Should I choose a dog walker based on price?
Perhaps you have children. Would you hire the cheapest nanny available to watch your children?
Or, maybe you’re getting ready to have oral surgery but don’t have dental insurance. Will you consider hiring the least expensive dentist to care for your teeth?
Chances are you want to ensure your children are cared for by the best, most qualified nanny and to ensure your surgery is performed by a highly qualified, seasoned dentist.
You wouldn’t make such an important decision based on price. So, it’s probably safe to say, while you might be tempted to choose a dog walker based, in part, on price, you probably shouldn’t do that either.
Why? Here are a few reasons you shouldn’t choose a dog walker based on price:
Cheaper isn’t necessarily better.
Do you want to pay rock bottom prices for your dog’s walks? Or are you more concerned about your dog being cared for and walked by a professional, seasoned dog walker who will ensure your dog’s safety? A dog walker may charge lower prices because she isn’t experienced, she’s desperate for work, or she is only walking dogs as a hobby.
Professionalism doesn’t come at rock bottom prices.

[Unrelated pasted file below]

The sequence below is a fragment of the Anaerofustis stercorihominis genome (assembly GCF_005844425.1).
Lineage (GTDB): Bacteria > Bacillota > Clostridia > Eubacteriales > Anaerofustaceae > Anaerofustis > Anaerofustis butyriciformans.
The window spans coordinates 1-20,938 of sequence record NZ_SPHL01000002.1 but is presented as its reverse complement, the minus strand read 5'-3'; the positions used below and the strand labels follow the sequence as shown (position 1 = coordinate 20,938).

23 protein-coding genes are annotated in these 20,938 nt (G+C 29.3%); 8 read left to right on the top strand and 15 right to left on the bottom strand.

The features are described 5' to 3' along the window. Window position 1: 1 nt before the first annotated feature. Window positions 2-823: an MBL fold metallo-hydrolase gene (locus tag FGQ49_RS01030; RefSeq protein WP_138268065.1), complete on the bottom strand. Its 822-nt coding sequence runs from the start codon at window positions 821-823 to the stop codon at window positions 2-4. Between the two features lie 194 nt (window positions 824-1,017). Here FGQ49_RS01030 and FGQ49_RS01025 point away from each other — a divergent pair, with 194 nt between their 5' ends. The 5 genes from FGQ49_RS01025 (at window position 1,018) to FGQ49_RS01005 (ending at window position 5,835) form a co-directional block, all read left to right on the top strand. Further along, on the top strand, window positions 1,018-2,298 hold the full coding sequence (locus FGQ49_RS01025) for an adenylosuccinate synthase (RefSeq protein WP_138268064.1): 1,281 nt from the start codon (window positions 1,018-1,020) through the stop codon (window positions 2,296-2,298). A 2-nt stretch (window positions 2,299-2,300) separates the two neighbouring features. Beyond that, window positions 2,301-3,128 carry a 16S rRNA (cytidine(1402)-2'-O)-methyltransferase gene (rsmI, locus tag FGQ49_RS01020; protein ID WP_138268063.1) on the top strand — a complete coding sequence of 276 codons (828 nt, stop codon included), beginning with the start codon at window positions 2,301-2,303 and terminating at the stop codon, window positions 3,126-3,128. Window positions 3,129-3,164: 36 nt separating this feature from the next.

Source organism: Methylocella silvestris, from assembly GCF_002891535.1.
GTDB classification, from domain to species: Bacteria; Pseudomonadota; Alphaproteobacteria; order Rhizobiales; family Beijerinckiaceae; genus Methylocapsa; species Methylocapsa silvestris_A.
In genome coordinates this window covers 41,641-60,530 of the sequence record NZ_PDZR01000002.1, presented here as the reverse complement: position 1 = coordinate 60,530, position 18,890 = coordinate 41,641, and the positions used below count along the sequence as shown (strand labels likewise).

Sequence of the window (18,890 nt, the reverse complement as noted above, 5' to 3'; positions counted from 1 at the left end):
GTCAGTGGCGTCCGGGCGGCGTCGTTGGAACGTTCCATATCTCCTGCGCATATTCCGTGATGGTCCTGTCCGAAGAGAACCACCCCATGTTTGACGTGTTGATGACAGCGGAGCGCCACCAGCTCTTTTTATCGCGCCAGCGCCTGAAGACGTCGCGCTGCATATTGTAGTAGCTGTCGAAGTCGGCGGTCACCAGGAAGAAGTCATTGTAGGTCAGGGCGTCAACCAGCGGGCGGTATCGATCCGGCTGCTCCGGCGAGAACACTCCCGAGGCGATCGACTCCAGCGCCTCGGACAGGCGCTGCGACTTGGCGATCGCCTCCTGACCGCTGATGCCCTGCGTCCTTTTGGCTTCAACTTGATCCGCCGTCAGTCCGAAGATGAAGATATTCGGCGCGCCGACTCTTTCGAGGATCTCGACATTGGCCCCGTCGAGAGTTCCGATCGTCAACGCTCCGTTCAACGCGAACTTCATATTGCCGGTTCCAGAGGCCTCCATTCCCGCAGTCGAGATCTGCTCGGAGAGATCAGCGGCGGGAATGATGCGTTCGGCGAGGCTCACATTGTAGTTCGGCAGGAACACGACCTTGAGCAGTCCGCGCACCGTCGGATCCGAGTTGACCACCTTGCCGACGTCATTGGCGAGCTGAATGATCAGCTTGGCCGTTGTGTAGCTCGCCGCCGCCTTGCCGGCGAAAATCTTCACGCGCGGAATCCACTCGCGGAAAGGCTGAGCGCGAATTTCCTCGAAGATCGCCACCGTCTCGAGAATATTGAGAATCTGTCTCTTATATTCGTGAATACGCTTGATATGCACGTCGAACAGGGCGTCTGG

A professional dog walker must charge professional rates because she’s running a business. She holds insurance, which protects you and your dog. She may have taken steps to educate herself further on caring for your dog, including completing pet first aid classes or dog training courses. A professional dog walker works hard to provide a high quality service.
You get what you pay for.
Sure, it’s an old and tired, grammatically incorrect cliché but it’s true. You get what you pay for. If you want to pay bottom of the barrel prices, expect less than stellar service. A professional dog walker will set appropriate rates because she’s providing a professional service. She will show up to each dog walk on time, will have a backup in place if she can’t make it, and will let you know your dog is okay after each walk.
Your dog deserves one-on-one attention.
A dog walker who charges below market rates will likely need to walk more dogs to make a livable wage. As a result, your dog may go for walks as part of a group, which means he will receive less attention than he would on a one-on-walk. And, if the dog walker offers one-on-one walks, those walks may not be as long or your dog might not get as much attention because your dog walker has to make it to the next appointment.
You want to feel confident and secure.
You’re hiring a dog walker to make your life easier and to ensure your dog gets the physically and mental stimulation he needs. The last thing you want or need is to worry whether your dog walker will show up for a scheduled visit, whether she will leave your home secure, and whether you will receive an update by email or text letting you know your dog and your home are both okay.
What is the most important factor you consider when hiring a professional dog walker?